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Youth Justice and Criminal Evidence Act 1999

Chapter V: Competence of witnesses and capacity to be sworn

184 The sections in this Chapter reform the law about who is to be considered competent to give evidence in criminal proceedings and about when evidence may be given unsworn.

Section 53 (and certain amendments made by Schedule 4): General rule of competence

185.The general rule, set out in this section, is that all people, whatever their age, are competent to act as witnesses unless they cannot understand questions asked of them in court, or cannot answer them in a way that can be understood (with, if necessary, the assistance of special measures under Chapter I).

186.Subsection (4) provides the only exception to the general rule: that a defendant is not competent to give evidence for the prosecution in his own trial, and nor is any co-defendant in the proceedings.

187.The new general rule renders obsolete the existing rules on the competence of husbands and wives to give evidence for or against each other. Those rules are contained in section 80 of the Police and Criminal Evidence Act 1984 which, accordingly, is amended by paragraph 13 of Schedule 4 (so as to become a provision solely about the compellability of husbands and wives who are competent to give evidence). Those amendments, taken together with section 52, will ensure that, in future, no-one who is a defendant in a trial will be a competent witness for the prosecution in respect of any offence in that trial until such time as he either pleads guilty, is convicted or the charges against him are dropped.

Section 54: Determining whether a witness is competent

188.This section sets out how a witness’s competence is to be determined if it is questioned by the prosecution, the defence or the court itself.

189.When the court assesses the witness’s competence, subsection (3) requires it to take into account any special measures it has granted, or is planning to grant, under Chapter I (including, for example, communication aids or the giving of evidence through an intermediary). This is to avoid a potential witness being judged not to be competent to be a witness if the use of special measures would make him competent.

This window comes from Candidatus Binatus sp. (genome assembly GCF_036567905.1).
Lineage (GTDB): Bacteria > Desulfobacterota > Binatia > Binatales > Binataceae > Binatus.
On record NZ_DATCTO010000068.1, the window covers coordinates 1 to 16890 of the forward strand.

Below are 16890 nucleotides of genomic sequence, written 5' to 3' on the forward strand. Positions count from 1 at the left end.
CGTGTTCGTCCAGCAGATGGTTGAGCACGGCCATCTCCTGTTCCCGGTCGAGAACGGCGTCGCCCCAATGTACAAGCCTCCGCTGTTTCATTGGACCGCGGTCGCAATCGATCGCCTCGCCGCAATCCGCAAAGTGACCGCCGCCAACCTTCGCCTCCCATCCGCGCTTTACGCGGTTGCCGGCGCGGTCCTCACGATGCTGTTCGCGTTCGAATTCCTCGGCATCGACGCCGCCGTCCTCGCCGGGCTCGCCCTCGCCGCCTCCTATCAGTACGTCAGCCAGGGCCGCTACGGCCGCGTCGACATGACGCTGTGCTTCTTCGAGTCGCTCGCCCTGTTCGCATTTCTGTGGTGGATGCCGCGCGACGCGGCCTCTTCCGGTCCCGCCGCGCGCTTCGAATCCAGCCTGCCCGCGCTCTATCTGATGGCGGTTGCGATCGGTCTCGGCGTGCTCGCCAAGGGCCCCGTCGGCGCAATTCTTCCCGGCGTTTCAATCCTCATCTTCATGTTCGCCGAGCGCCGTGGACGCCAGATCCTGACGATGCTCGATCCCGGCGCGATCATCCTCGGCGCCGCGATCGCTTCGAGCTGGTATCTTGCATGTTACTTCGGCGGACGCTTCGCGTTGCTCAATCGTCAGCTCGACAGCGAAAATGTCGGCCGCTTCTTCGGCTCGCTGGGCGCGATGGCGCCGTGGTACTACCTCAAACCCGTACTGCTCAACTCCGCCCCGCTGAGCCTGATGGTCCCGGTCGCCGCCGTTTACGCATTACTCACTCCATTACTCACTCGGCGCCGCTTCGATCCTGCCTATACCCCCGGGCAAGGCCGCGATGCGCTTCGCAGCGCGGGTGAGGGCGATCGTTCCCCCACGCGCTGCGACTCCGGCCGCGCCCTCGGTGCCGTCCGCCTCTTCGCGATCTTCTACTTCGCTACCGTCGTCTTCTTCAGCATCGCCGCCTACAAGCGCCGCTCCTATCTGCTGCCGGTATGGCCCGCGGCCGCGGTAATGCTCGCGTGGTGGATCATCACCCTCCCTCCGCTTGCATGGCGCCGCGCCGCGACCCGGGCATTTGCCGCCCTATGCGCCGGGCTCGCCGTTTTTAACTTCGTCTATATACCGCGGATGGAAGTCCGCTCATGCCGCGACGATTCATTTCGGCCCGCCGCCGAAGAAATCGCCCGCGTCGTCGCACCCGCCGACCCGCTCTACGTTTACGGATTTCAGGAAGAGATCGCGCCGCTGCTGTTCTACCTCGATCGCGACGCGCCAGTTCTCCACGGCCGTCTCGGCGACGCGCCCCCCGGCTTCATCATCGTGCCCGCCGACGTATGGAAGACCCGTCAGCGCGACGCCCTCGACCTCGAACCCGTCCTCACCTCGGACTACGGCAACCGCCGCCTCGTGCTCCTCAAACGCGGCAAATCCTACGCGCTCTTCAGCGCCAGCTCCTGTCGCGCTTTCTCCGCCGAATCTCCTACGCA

190.If the witness’s competence is challenged and he needs to be questioned, subsection (6) requires the questions to be asked by the court (and not by the party that is calling or cross-examining the witness). Any such questioning will be done in the presence of both the prosecution and the defence. Courts will be allowed to ask for expert advice about the witness’s competence. It will be the responsibility of the party calling the witness to satisfy the court that the witness is competent.

Section 55: Determining whether witnesses are to be sworn

191.This section sets out how courts are to decide whether a witness should swear an oath to tell the truth before giving evidence. Here, as in other legislation, references to swearing an oath include making an affirmation. Subsection (1) provides that the question of whether a witness is eligible to swear an oath may be raised by either party to the proceedings - i.e. prosecution or defence - or by the court itself. The procedure used to determine this question will be the same as the procedure outlined above for determining competence.

192.Subsection (2)(a) provides that no witness under the age of 14 is to be sworn. A witness of 14 or over is only eligible to be sworn if he understands the solemnity of a criminal trial and that taking an oath places a particular responsibility on him to tell the truth. If no evidence is offered suggesting that the witness does not understand those two matters, subsection (3) sets up a presumption that the witness is to be sworn if he is 14 or over.

193.Subsections (5) – (7) provide that, as with considerations of competence, the question of whether a witness should be sworn is to be considered in the absence of any jury (but in the presence of both the prosecution and the defence) and that expert evidence can be received on this subject.

Sections 56 and 57: Unsworn evidence

194.Section 56 provides that anyone who is competent to be a witness but not allowed to give evidence on oath may give evidence unsworn. At present, a person aged 14 or over who cannot be sworn is not allowed to give evidence at all. Section 57 describes the penalties for giving false unsworn evidence.

195.Subsection (5) of section 56 provides that convicted offenders will not be successful if they appeal against their convictions solely on the ground that a witness gave evidence unsworn when it should have been sworn.

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